The Ironies of Voting for John McCain

Mischief in Michigan. Democrat for a Day. If it’s okay for “Democrats” like Markos Moulitsas and Barack Obama to play those of kind of screwy political games, it’s okay for you to too. There may be several reasons to vote for John McCain, but the most significant is that it’s the most effective way to use your leverage this year. In short, it forces the neoprogressives to replace the loss of your vote with two new Democratic votes. Since they are all about the numbers game and strategies revolving around that, we should be too. As I’ve said many times, the neoprogs must lose this year before their ideologies and campaign styles are given any more authority.

But this plan has another upside: If McCain wins, people like Markos Moulitsas will be laughing stocks–permanently. And wouldn’t it be ironic if Markos’ jacking with the primary in Michigan came back to bite him on the ass when McCain wins in November? It would demonstrate not only his political impotence, but also his intellectual impotence. And let’s face it, Kos’ tiny penis is rarely erect. That’s why he has to shoot of at the mouth so often, and so recklessly. Well, that and all that frustration from being gay and being married to a woman (I feel for her, poor girl). Don’t tell me your gaydar doesn’t go off every time you hear his voice or see him walk onto a TV set. I mean: Come. On.

Anyway, you’re frustrated, and you’re scared, as well you should be. Dangerous not-Democrats are afoot in our Party. They can drive us out, or we can drive them out. I plan to drive them out and stake out some independent ground while I’m at it. I mean, we should at least be as politically savvy as the so-called Evangelical Center, don’t you think? You saw what happened when neoconservatives took over the Republican Party–don’t let the Democratic Party mirror that experience. Let’s take this opportunity to beat them all at their own games. Because John McCain is no neoconservative–he’s old school, pre-neocon, and, in another ironic twist, he could just help you take back your Party this year.

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12 comments on “The Ironies of Voting for John McCain

  1. annabellep says:

    Definitely check out all of those links, folks. You need to be in the know if you aren’t already. We’ve got a long fight ahead, be we CAN ultimately prevail. Maybe not the way we wanted to, with Hillary as our President, but we can sure pave the way for a 2012 run by defeating Barack Obama this November. You own your vote, of course, but if you want Hillary in 2012, the choice is clear: Defeat Obama, vote for McCain.

    I’m sorry I didn’t get around to telling you my ca-razy tale of what happened on the way home tonight, but I will get to it this weekend. It involves a documentary interview and getting my hands on an inside-the-DNC document that I think you will find very interesting.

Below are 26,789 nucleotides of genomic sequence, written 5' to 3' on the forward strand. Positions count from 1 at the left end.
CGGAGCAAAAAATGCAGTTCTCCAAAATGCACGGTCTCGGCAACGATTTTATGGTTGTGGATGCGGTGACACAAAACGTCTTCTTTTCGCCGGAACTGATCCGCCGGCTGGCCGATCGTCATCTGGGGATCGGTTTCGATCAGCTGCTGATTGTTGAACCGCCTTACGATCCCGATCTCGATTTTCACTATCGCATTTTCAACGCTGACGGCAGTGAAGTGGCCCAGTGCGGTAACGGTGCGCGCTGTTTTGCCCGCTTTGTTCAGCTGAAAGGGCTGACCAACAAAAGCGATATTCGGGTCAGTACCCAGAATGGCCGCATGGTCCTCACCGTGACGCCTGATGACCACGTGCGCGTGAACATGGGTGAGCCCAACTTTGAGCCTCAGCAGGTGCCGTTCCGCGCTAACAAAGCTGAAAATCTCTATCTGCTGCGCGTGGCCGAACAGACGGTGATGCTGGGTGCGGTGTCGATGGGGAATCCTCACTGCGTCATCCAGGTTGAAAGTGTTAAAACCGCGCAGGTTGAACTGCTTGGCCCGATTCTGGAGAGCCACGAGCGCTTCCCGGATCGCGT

2. Simon Weigh says:

    As a U.K. resident with a great interest and concern regarding the U.S. elections I’ve visited this blog a number of times as I’ve found it an interesting counterpoint to the mainstream press.

    However I’m afraid that over time I’ve found the ‘anyone but Obama’ attitude becoming increasingly ridiculous. Even so, for this blog to resort to slurs regarding someones ‘tiny penis’ and sexuality seem to have taken the blog to an all time low.

    Whatever the rights and wrongs of the process Barack Obama has won the Domocratic nomination. For a group of so-called Democrats to then argue that there are several reasons to vote for John McCain seems absurd.

    Exactly which of McCains policies do you prefer to Obama’s? Health? Education? The environment? Foriegn policy? John McCain will put anti-abortion judges on the bench, will reduce the tax burden on the wealthiest members of US society (when the US already has some of the lowest tax rates in the world) and will be more lenient when big business comes calling asking to drill/dig/burn the few remaining environmentally clean areas of your country. Are you really ready to vote for that?

    If you honestly feel that McCain is the better candidate with the better policies then please vote for him. But if you’re voting for McCain because you’re disgruntled about the selection process within the Democratic party then please get over it.

    I speak as someone who was a Hilary Clinton supporter at the commencement of the selection process. But Hilary wasn’t robbed of the nomination. Deep down I suspect that Hilary knows that her team ran a complacent campaign and that they blew it – that she could (indeed should) have won the nomination. Nevertheless, Hilary didn’t win the nomination and in the last two days she’s shown the class to recognise this and to give Obama her support. You should do the same.